US President Donald Trump plans an action-packed Monday of meetings and issuing of executive orders, as he launches his first full week in office.
The Republican is hosting corporate and union leaders and is expected to sign a flurry of legally binding actions rolling back his predecessor’s agenda.
He will also receive an intelligence briefing, meet House Speaker Paul Ryan and lunch with the vice-president.
It follows Mr Trump’s weekend spat with the media over inauguration coverage.
Top executives coming in at 9:00 A.M. to talk manufacturing in America.”
The business leaders include executives from Whirlpool, Under Armor, Tesla, Lockheed Martin and Johnson & Johnson.
According to his schedule, the president will meet labour leaders in the afternoon.
It is not clear what executive orders he might sign, but on Sunday his administration said it was pondering topics ranging from immigration to Israel and the economy, including a possible overhaul of the North American Free Trade Agreement.
Mr Trump has blamed the trade pact with Mexico and Canada for depriving American workers of their jobs.
US media reports Mr Trump will sign an executive action to withdraw from the Trans-Pacific Partnership trade deal, which was a linchpin of Mr Obama’s pivot to Asia.
Mr Trump told Fox News last week that “Monday is really the day that we start signing and working and making great deals for the country”.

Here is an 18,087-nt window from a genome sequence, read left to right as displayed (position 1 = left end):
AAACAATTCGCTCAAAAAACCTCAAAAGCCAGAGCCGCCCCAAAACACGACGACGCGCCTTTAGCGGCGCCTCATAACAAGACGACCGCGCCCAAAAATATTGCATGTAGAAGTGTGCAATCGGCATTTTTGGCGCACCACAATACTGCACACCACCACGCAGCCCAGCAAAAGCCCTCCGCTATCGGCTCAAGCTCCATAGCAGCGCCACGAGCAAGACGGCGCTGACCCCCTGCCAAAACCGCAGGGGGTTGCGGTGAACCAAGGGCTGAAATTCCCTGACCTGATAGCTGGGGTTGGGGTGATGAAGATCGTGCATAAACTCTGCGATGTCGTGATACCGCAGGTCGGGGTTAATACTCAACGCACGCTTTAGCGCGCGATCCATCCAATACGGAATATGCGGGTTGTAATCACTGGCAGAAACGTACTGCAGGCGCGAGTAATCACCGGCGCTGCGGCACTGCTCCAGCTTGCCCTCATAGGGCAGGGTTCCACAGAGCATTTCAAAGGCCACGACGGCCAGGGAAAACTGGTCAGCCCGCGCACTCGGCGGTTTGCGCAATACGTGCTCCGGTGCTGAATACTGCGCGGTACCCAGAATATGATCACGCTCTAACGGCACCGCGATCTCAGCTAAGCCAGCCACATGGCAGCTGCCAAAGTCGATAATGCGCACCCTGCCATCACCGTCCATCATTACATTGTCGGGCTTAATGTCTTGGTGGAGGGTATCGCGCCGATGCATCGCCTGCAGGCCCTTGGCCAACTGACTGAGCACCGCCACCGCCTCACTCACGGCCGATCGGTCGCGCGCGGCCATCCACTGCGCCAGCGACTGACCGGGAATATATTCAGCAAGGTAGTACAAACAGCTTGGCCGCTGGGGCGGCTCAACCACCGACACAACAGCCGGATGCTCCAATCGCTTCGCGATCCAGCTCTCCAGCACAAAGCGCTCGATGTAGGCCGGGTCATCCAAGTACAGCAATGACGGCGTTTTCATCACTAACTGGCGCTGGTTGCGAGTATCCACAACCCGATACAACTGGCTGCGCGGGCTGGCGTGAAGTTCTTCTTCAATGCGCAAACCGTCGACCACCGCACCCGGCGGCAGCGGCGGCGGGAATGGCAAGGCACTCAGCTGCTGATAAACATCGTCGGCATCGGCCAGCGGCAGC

The US Senate will meanwhile consider the nominations of Mike Pompeo to be CIA director and Rex Tillerson to be Secretary of State.
On Sunday, Mr Trump spoke by telephone with Israel Prime Minister Benjamin Netanyahu from the White House situation room.
Mr Trump said his conversation with Mr Netanyahu – who had a tense relationship with Mr Obama – was “very nice”.
A White House summary of the call did not mention Mr Trump’s plan to move the US embassy in Israel from Tel Aviv to Jerusalem, which would overturn two decades of US policy.
The Jerusalem Embassy Act of 1995 requires the US president to transfer the embassy to Jerusalem unless he certifies every six months that it is not in the national interest.
Every president since Bill Clinton has upheld the measure, and President Obama most recently did so on 1 December.
Mr Trump has until May to make a formal decision.
White House press secretary Sean Spicer said the administration was “at the very beginning stages of even discussing this subject”.
On Saturday, Mr Trump launched a stinging attack on media reporting of attendance figures and the weather at his inauguration.
During a heated exchange on NBC on Sunday, his senior adviser Kellyanne Conway said the White House had “alternative facts”, a phrase that quickly went viral.